[Dan Foley] stated he was on his property and [Cody] Gibson was on his own property when Gibson called him a "redheaded bitch." Foley testified that Gibson did not approach him, and he estimated that Gibson was 40–50 yards away at the time of the incident. Finally, Foley confirmed he did not say anything to Gibson in reply, and he stated he did not try to fight Gibson or "cuss him out."

Gibson essentially admitted to the facts elicited in Foley's testimony. At the conclusion of the evidence, the trial court found the state had "proven beyond a reasonable doubt that there was a likelihood that using that language between neighbors would result in a violent response." Accordingly, the trial court found Gibson guilty of disorderly conduct as charged in the complaint, fined him $58, and ordered him to pay court costs.

Gibson appealed and found a friendlier audience in the higher court. The question for the appellate court was whether the use of profanity without more constituted "fighting words" that would survive a First Amendment challenge.


Another example of "bipartisanship is just another word for terrible ideas." Last week, Sens. Lindsey Graham (R–S.C.) and Elizabeth Warren (D–Mass.) announced a bipartisan attempt to launch a Digital Consumer Protection Commission (DCPC), which would have "the power to sue, write rules and even shut down internet platforms," as Joe Lonsdale, managing partner at 8VC, writes in The Wall Street Journal.

"I've spent my life building technology companies—not in Big Tech, but taking on Big Tech through entrepreneurship and innovation," Lonsdale writes. "I invest in and engage in partnerships with hundreds of other entrepreneurs to build technology for America. The DCPC is a terrible idea." He adds that the agency "would be a disaster for tens of thousands of small and medium-size technology businesses—the beating heart of our innovation ecosystem."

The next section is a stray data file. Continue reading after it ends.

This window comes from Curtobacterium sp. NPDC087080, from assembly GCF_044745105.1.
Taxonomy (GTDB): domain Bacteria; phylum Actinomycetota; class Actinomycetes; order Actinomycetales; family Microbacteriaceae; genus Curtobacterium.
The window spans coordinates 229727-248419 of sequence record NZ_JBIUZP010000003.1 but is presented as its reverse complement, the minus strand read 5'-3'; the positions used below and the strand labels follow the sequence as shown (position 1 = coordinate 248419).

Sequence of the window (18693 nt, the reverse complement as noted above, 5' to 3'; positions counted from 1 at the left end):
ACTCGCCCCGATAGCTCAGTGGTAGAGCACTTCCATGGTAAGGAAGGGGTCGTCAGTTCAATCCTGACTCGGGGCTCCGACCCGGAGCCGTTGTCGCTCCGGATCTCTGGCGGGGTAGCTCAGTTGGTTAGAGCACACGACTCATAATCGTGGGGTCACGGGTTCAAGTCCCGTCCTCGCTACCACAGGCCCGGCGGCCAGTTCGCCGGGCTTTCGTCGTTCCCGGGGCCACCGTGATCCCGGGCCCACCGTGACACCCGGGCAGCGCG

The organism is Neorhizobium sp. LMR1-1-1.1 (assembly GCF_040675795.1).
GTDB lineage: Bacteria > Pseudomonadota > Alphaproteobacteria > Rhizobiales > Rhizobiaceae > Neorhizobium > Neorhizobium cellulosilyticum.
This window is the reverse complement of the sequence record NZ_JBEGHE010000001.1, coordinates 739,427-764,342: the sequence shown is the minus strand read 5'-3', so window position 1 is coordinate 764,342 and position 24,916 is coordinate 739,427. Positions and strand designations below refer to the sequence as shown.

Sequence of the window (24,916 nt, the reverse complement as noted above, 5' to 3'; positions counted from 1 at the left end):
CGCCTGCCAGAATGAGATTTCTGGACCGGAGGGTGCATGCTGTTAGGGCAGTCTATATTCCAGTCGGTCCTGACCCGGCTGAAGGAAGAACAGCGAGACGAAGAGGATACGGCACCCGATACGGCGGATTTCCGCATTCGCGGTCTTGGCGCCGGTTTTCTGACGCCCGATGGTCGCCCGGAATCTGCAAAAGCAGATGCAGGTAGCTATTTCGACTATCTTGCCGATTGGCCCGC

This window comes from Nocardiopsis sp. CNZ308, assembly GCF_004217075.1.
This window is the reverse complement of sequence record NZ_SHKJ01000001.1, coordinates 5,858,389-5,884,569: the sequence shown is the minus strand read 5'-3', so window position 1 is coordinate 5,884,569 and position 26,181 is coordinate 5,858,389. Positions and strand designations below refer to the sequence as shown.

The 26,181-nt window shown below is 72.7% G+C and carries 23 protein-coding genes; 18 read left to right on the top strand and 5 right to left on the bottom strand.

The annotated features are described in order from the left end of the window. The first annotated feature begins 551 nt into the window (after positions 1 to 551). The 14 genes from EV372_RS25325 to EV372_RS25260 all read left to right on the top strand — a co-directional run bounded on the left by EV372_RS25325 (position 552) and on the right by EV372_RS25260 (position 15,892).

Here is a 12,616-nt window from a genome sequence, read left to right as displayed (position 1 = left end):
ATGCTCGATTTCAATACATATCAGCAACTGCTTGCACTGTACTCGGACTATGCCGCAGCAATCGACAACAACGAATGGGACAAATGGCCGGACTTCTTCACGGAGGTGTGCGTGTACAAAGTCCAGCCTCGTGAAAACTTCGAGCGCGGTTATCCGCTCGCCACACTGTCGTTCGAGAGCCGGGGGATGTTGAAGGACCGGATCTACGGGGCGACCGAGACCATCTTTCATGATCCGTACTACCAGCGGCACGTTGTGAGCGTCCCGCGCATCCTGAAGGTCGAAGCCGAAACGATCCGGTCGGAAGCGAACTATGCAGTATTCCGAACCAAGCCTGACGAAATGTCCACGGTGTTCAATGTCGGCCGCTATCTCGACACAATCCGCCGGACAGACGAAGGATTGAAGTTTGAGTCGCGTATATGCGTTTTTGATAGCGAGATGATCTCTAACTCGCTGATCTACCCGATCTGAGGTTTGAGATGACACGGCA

Reason's Liz Wolfe wrote about the Warren-Graham plan last week, noting that the senators complain a lot about tech companies but fail to make much of a point:

"Google uses its search engine to give preference to its own products, like Google Hotels and Google Flights, giving it an unfair leg up on competitors," they continue. "Amazon sucks up information from small businesses that offer products for sale on its platform, then uses that information to run its own competing businesses."

"Apple forces entrepreneurs (and thereby consumers) to pay crushing commissions to use its App Store," even.

But they fail to argue for how consumers are made worse off by these purportedly destructive tactics. Google Flights makes travel planning far easier than the days before search. No person is prevented from going directly to an individual airline's website to book their flight if they prefer. Amazon has increasingly started developing Basics, its generic brand of commonly purchased household goods (just as Target has Target Brand products on offer); if someone needs a phone charger, they can get it more cheaply and quickly than ever before. As for Apple, of course other app developers must pay to place their products in the company's digital storefront; how nice that customers have access to products made by developers other than those at Apple!


Say goodbye to permissionless travel.

• Yesterday a vehicle crashed into a group of six migrants outside a North Carolina Walmart. Police are calling it an "intentional assault."

• "Evangelical military vets are using 'counterterror' internet surveillance techniques to help police get search warrants against sex workers," reports The Intercept.

• Studies keep finding that social media algorithms don't increase polarization. Why is the press so skeptical?

• "Trump's PAC, Save America, has reportedly paid over $40 million in legal fees so far in 2023; more than the campaign raised during the second quarter of the year," reports Axios.

• The New York Times profiles Techdirt founder Mike Masnick.

Reason's Nick Gillespie talked with author Jean Twenge and me about generational differences.

• Protectionist laws will not save local news, writes the Reason Foundation's Max Gulker.